This week is almost sacred for those who love “The Andy Griffith Show,” with many of the folks connected with the show making their way to Mount Airy for the annual Mayberry Days Celebration.
For one of the most recognizable stars of the show, however, making the trip is little more than a drive down the street.
That’s because Betty Lynn, known to fans the world over as Barney’s long-suffering girlfriend, Thelma Lou, decided to make Mount Airy her home more than a decade ago.
At the time, she lived in California and was one of the many actors from the show who attended Mayberry Days periodically, offering fans a chance to interact with the very people they saw in the show.
In 2006, after attending Mayberry Days again, she returned to Los Angeles to find her home had been burglarized — and not for the first time.
That’s when Tanya Jones, of the Surry Arts Council, stepped in, helping Betty find a new home in Mount Airy. She’s lived here ever since, settling into a local retirement village.
“No regrets,” she said during an earlier interview, about her decision to move. “I’m just as happy as a lark.”
Of course, moving to Andy Griffith’s hometown, the place upon which he based his fictional Mayberry, has helped revitalize her celebrity status. In addition to her regular appearance at Mayberry Days, she signs autographs at the Andy Griffith Museum on the third Friday of every month.
Fans know this, flocking to the facility when she’s there.
“You see how it is,” Tanya Jones, executive director of the Surry Arts Council, said during one of those signing sessions earlier this year. She was referring to visitors filing off the second tour bus to stop at the Andy Griffith Museum that morning. “It’s like this every time she’s here,” Tanya said, pointing to a line of people that stretched from the museum’s entrance, down a sidewalk, almost reaching the road.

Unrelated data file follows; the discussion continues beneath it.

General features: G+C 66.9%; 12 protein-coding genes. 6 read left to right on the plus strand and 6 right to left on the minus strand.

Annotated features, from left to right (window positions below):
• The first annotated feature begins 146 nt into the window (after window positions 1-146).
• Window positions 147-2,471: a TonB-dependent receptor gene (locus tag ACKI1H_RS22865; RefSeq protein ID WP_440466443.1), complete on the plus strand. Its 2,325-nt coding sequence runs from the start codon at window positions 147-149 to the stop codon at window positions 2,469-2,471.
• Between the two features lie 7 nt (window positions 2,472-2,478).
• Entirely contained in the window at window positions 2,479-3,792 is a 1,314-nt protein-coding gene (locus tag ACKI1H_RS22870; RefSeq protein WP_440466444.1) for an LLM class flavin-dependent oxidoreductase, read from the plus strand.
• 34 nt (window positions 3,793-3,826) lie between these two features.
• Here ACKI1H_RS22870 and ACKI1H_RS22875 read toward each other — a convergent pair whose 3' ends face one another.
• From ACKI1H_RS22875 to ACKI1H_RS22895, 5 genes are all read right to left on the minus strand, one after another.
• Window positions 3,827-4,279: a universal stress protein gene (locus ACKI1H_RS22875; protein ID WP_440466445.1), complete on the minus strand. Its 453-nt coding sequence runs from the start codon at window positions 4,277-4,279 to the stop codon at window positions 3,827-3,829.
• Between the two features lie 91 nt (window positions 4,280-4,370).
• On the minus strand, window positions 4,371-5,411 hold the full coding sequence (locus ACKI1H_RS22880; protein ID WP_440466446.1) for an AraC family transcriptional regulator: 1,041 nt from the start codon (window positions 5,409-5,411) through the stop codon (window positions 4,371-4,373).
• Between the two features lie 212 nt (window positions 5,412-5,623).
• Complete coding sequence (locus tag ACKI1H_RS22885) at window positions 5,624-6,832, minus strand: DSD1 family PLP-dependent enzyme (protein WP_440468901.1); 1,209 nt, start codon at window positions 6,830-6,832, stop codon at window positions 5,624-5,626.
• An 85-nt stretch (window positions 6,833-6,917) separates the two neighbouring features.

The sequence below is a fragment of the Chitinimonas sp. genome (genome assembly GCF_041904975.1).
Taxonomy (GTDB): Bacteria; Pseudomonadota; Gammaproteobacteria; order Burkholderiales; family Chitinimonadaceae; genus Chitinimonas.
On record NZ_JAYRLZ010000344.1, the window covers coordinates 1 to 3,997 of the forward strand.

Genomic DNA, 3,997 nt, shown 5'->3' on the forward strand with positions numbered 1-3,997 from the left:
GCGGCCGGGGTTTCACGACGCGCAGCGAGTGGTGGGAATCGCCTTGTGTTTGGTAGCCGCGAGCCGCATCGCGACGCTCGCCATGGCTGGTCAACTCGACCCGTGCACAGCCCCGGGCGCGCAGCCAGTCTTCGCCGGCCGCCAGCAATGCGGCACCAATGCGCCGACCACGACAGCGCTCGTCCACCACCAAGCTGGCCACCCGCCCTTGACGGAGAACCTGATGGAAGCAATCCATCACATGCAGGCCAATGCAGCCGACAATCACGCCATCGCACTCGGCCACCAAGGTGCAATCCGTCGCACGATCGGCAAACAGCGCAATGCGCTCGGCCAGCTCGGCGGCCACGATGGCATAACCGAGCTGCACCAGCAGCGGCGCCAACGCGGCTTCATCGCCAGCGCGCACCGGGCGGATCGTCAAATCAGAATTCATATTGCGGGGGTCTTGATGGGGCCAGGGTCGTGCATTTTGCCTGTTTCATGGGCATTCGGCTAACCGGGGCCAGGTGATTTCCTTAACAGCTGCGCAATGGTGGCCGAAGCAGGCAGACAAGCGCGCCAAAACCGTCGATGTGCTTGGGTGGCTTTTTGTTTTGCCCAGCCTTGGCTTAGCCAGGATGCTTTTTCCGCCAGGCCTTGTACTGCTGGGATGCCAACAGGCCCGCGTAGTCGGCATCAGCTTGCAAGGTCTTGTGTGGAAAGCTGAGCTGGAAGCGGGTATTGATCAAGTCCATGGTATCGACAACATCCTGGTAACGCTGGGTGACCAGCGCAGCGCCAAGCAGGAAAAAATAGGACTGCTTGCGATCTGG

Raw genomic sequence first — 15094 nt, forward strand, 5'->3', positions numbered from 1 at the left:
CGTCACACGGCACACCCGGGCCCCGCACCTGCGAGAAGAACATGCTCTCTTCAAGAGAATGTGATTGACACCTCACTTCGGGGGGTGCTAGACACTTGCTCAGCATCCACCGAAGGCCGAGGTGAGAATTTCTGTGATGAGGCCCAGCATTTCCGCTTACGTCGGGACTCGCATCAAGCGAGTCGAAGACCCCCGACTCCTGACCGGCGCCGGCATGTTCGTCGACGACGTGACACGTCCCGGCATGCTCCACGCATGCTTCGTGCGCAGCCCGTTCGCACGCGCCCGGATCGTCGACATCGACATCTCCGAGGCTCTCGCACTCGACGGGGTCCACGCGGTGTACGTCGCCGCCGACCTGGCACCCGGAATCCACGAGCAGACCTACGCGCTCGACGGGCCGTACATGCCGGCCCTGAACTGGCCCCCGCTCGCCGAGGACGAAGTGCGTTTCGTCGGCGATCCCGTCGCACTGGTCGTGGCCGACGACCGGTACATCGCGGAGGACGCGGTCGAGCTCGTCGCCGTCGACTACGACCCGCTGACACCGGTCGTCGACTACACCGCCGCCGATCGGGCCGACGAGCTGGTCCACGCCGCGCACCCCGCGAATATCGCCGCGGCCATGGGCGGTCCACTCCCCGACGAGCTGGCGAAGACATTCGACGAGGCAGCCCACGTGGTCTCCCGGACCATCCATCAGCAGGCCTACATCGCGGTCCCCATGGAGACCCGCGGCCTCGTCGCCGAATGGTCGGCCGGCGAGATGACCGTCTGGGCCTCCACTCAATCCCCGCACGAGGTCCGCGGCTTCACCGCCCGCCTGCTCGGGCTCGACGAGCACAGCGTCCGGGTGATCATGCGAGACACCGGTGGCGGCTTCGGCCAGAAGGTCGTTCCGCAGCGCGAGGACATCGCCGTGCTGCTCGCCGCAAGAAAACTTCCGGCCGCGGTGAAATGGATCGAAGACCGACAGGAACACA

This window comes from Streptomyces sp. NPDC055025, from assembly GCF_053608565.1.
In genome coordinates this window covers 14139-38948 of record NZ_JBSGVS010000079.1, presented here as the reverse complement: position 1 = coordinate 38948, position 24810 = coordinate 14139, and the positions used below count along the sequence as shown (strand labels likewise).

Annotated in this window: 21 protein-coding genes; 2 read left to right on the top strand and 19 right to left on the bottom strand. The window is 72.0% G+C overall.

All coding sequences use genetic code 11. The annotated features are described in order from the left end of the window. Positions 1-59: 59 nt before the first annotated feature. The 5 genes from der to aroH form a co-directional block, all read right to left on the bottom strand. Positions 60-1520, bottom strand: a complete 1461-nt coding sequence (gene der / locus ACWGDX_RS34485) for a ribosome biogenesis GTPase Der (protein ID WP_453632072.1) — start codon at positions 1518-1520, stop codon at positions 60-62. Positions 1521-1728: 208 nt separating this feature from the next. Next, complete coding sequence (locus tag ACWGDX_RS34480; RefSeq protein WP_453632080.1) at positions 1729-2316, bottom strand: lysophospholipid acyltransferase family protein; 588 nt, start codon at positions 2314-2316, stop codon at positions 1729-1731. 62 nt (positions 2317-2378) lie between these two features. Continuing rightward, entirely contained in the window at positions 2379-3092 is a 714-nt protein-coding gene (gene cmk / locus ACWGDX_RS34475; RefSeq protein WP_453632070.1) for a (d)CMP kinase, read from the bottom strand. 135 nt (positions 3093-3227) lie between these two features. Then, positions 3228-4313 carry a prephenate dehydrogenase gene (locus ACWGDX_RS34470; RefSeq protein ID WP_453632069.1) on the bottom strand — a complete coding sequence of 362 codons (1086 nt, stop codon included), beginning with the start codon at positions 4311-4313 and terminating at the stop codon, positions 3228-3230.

It was still more than an hour before Betty was scheduled to be there.
For Betty Lynn, the admiration goes two ways.
“I feel happy when I’m with them,” the longtime actress said of her time with the fans during an interview with The Mount Airy News in September 2016. “It gives me a tremendous lift. The people are so good — they love the show so much,” the 90-year-old actress said in that interview, when talking of The Andy Griffith Show. “They give you a big lift, actually — even if I’m not feeling too well.”
More than simply giving time to the fans, Betty says her time there is good for her, too.
“I meet so many people,” she said, which gives her an opportunity to talk with folks from all over the nation. She said during a Friday autograph session she might see visitors from California, Illinois, Florida, Georgia, Kentucky, the Carolinas and other states.
“People drive from all over to get here.”
And while the Surry Arts Council has photos on hand for autographs, Betty says she never quite knows what someone will bring in for her signature.
“Everything they bring, I try to sign it,” she said.
This has included unusual items such as a dashboards from vehicles, replicas of Mayberry squad cars, cookbooks and even the shirts on fans’ backs — the latter requiring a degree of skill.
“I try to sign them without getting ink on their tummy,” she said.
“A lot of these people will bring me things,” Betty said, which also sometimes border on the unusual, such as a yellow duck in recognition of the duck pond referenced on the show. She additionally has received Christmas ornaments, cards and other items.
But usually, the most cherished of the gifts is the love and admiration displayed by fans — which she considers priceless.
“It’s really sweet,” said Betty, who indicated that such attention is especially gratifying at this stage of her life. “I’m grateful, I really am.”
This year, she’ll be riding in the annual parade on Saturday morning, as well as signing autographs. In addition, one of her first staring roles, the 1948 movie June Bride — where she shared screen time with Bette Davis and Robert Montgomery — will be screened at the Historic Earle Theatre on Main Street. The movie will begin at 7 p.m. today. Tickets are $7 at the box office.